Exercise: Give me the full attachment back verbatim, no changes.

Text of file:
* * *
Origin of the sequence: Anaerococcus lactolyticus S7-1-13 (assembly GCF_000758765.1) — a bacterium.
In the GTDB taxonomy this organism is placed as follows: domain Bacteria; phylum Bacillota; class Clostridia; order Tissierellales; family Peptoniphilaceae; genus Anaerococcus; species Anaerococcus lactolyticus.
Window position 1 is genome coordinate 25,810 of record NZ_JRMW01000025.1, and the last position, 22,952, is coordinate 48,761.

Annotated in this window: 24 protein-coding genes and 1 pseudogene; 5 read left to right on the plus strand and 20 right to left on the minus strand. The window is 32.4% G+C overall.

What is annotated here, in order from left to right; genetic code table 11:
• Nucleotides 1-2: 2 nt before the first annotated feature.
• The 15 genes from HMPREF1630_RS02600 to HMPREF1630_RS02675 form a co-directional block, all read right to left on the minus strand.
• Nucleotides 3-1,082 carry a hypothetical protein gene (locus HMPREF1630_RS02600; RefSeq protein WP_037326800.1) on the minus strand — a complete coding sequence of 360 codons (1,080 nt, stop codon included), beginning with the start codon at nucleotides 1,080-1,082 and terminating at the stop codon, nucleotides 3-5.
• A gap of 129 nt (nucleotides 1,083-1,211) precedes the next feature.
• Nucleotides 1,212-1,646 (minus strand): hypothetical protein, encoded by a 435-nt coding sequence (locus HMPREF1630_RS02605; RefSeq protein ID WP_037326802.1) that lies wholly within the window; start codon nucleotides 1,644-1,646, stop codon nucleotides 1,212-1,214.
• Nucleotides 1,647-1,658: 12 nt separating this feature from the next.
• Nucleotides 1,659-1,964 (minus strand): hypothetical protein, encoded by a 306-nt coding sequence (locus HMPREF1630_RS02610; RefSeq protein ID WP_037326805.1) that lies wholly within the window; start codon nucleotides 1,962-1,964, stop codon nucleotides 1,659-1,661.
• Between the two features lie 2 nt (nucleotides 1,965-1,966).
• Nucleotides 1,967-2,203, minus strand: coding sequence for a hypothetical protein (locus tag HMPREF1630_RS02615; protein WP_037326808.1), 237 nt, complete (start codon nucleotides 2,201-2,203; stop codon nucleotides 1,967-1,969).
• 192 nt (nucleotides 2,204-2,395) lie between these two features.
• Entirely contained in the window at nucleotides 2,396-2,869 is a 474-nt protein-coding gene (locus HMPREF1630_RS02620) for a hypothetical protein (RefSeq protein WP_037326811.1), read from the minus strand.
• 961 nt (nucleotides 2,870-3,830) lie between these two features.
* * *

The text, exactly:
Origin of the sequence: Anaerococcus lactolyticus S7-1-13 (assembly GCF_000758765.1) — a bacterium.
In the GTDB taxonomy this organism is placed as follows: domain Bacteria; phylum Bacillota; class Clostridia; order Tissierellales; family Peptoniphilaceae; genus Anaerococcus; species Anaerococcus lactolyticus.
Window position 1 is genome coordinate 25,810 of record NZ_JRMW01000025.1, and the last position, 22,952, is coordinate 48,761.

Annotated in this window: 24 protein-coding genes and 1 pseudogene; 5 read left to right on the plus strand and 20 right to left on the minus strand. The window is 32.4% G+C overall.

What is annotated here, in order from left to right; genetic code table 11:
• Nucleotides 1-2: 2 nt before the first annotated feature.
• The 15 genes from HMPREF1630_RS02600 to HMPREF1630_RS02675 form a co-directional block, all read right to left on the minus strand.
• Nucleotides 3-1,082 carry a hypothetical protein gene (locus HMPREF1630_RS02600; RefSeq protein WP_037326800.1) on the minus strand — a complete coding sequence of 360 codons (1,080 nt, stop codon included), beginning with the start codon at nucleotides 1,080-1,082 and terminating at the stop codon, nucleotides 3-5.
• A gap of 129 nt (nucleotides 1,083-1,211) precedes the next feature.
• Nucleotides 1,212-1,646 (minus strand): hypothetical protein, encoded by a 435-nt coding sequence (locus HMPREF1630_RS02605; RefSeq protein ID WP_037326802.1) that lies wholly within the window; start codon nucleotides 1,644-1,646, stop codon nucleotides 1,212-1,214.
• Nucleotides 1,647-1,658: 12 nt separating this feature from the next.
• Nucleotides 1,659-1,964 (minus strand): hypothetical protein, encoded by a 306-nt coding sequence (locus HMPREF1630_RS02610; RefSeq protein ID WP_037326805.1) that lies wholly within the window; start codon nucleotides 1,962-1,964, stop codon nucleotides 1,659-1,661.
• Between the two features lie 2 nt (nucleotides 1,965-1,966).
• Nucleotides 1,967-2,203, minus strand: coding sequence for a hypothetical protein (locus tag HMPREF1630_RS02615; protein WP_037326808.1), 237 nt, complete (start codon nucleotides 2,201-2,203; stop codon nucleotides 1,967-1,969).
• 192 nt (nucleotides 2,204-2,395) lie between these two features.
• Entirely contained in the window at nucleotides 2,396-2,869 is a 474-nt protein-coding gene (locus HMPREF1630_RS02620) for a hypothetical protein (RefSeq protein WP_037326811.1), read from the minus strand.
• 961 nt (nucleotides 2,870-3,830) lie between these two features.